How to Detect Anomalous Behavior in Time-series

Business and Technology Insights

How to Detect Anomalous Behavior in Time-Series

 
June 4, 2020

We live in a digital world where we cannot imagine our lives without internet, social media, machines, and Internet of Things (IoT) devices. One thing is common across all - data. The IDC white paper predicted that total data creation will reach new heights of nearly 160 ZB in next five years. Data can be in diverse formats and one of the most dominant formats is time-series. Embedded sensors within IoT devices are continuously generating streaming data, which are nothing but sequences of time-series. Availability of such huge amount of time-series data has itself become a challenge because monitoring it is not easy. Let us try to find out the best options available to efficiently monitor and detect unusual behavior in enormous time-series data.

Before diving deep, it is important to understand what anomalous behavior of time-series data is. An anomaly is an outlier in a dataset, which is an observation that deviates significantly from majority observations. For example, in any organization a sudden rise or drop in employee monthly compensation can be an anomalous behavior. Modern machine learning models for anomaly detection in time-series data can be very useful but we cannot deploy a single method in every use-case. Statistical models such as Auto Regressive Integrated Moving Average (ARIMA) are quite effective in some areas whereas deep learning-based anomaly detection techniques have shown promising results in others. When we look for detecting anomaly, the target outcome is a classifier, which aims to distinguish normal and anomalous instances. Models identify anomalous instances of time-series data based on two important features; infrequent and unexpected. Let us discuss some of the best ways to do this.

Statistical Model - ARIMA

ARIMA is a statistical model, which analyzes and estimates subsequent near-future values of a time-series using the dependency of observations and residual errors from a moving average on lagged intervals. ARIMA is suitable for stationary time-series data where mean, variance, autocorrelation are almost constant over a certain period. For example, we could use ARIMA for detecting anomalies in the monthly employee headcount of organization by tracking any unusual gap between actual and forecasted outcome.

Autoencoder

We can utilize Autoencoder to detect outlier from a huge set of data, which is a special unsupervised Artificial Neural Network (ANN). It takes input, condenses the input to core features then reverses the process and recreate the input. In this process, if there is any significant deviation between output and input values for an observation, we can consider it an outlier. An example of real-life autoencoder is fraud detection. Detecting fraud in invoices from supplier involves huge datasets, which requires model to be capable of running multilayer inputs to analyze and detect any anomaly in run-time. In cases where detecting occurrences such as unexpected spikes in pricing, sudden increases in invoice amounts, or several invoices with duplicate invoice number is required, autoencoder is one of the best choices.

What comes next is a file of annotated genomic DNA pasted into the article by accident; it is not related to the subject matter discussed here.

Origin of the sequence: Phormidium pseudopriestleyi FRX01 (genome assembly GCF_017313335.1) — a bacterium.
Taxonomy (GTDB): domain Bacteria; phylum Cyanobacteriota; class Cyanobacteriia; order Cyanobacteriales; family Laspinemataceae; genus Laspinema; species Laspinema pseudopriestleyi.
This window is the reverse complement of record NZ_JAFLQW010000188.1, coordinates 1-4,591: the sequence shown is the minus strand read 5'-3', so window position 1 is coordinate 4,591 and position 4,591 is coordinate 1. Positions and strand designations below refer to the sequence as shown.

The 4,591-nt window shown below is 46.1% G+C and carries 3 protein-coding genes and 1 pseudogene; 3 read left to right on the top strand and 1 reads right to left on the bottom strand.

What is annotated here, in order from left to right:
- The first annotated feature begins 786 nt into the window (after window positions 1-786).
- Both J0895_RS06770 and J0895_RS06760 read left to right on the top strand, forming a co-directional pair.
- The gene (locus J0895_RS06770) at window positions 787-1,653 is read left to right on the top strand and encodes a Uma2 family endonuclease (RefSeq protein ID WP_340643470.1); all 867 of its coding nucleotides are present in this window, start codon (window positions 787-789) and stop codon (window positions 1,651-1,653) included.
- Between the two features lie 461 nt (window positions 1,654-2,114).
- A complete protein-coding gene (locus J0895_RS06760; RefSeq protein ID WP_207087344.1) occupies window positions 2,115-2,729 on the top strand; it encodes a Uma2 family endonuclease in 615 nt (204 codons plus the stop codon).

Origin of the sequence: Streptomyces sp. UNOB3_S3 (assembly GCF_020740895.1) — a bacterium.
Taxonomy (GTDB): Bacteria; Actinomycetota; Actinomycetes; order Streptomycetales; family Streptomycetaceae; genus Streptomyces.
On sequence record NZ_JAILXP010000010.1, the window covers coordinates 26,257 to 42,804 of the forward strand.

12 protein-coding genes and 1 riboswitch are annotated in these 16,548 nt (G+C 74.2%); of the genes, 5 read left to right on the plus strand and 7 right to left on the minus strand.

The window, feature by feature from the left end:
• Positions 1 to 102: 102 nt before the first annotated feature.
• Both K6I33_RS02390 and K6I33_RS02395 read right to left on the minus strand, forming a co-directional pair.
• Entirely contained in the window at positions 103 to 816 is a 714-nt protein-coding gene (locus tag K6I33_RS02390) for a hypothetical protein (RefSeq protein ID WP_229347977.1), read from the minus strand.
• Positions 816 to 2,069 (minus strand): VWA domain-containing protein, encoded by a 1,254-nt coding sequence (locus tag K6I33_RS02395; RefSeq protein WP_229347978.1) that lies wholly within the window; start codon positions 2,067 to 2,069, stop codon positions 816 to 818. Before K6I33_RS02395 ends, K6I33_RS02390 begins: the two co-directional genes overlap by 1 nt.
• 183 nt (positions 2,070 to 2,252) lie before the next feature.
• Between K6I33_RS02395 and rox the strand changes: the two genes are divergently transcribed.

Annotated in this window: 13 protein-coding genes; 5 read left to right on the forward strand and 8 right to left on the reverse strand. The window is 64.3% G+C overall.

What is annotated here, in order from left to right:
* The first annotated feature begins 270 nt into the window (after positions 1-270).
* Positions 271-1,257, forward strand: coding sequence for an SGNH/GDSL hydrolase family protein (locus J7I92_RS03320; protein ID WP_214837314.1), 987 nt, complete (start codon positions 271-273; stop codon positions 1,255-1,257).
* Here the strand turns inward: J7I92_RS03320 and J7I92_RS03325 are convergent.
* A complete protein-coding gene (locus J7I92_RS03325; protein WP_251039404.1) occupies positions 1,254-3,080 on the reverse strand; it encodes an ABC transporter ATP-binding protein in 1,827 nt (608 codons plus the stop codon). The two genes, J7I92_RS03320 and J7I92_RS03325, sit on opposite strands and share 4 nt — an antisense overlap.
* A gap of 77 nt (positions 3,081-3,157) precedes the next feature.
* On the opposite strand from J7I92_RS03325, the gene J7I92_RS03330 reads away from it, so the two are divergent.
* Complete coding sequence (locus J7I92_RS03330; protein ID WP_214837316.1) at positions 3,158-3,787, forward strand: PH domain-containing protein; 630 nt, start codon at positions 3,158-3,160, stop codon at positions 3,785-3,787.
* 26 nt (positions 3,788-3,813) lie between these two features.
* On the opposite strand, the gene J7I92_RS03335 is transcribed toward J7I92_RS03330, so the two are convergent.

LSTM

Long Short-Term Memory (LSTM) is a Recurrent Neural Network (RNN), which processes sequential unstructured data such as video, sound, text or time-series. It is capable of learning long-term dependencies of input data. It consists of a cell, an input gate, an output gate and a forget gate. The three gates control the flow of information whereas cell remembers some values. LSTM is suited to classify and detect anomalies where time-series data is unstructured. LSTM is useful in detecting anomalies in cases such as network traffic or web traffic.

Web traffic is sent and received by a user while visiting any website. Anomalies in web traffic refer to the abnormal values of data with respect to surrounded data. Anomalies in web traffic services may lead to social and economic losses. Web traffic, clickstreams consist of huge datasets of one-dimensional time-series, and LSTM is good for holding long-term memories. Hence, LSTM is effective for network optimization and for web or mobile application fine-tuning using navigation analytics.

Transfer Learning

Transfer learning is cost effective, quick approach to detect anomalous transactions in time-series using deep learning. Using this, we can reuse a model developed for one use-case without building the deep, multilayered network from scratch. The ANN architecture for transfer learning approach for this kind of problem can be one-dimensional Convolution Neural Network. For example, data from accelerometer sensors from smart phones or fitness devices could be analyzed for any anomalies in health conditions of patients or employees. Such networks can also detect anomalies of GPS location sequences of logistics fleets.

Conclusion

Now a day’s time-series anomaly detection is attracting significant interest in industries. Companies use anomaly detection to monitor production process. In this context, methods, which can automatically detect anomalous behavior in the collected data, can have a great impact.

Swayanta Bhaumik is a developer with 3 years of experience in the Innovation and Product Engineering (IPE) - Analytics group in TCS Platform Solutions. He has a good experience of working on Python, Data Science and Machine Learning. He has been contributing to the development and implementation of predictive analytics and embedded analytics use cases. He holds a bachelor’s degree in Electrical Engineering from Maulana Abul Kalam Azad University of Technology (Formerly known as West Bengal University of Technology).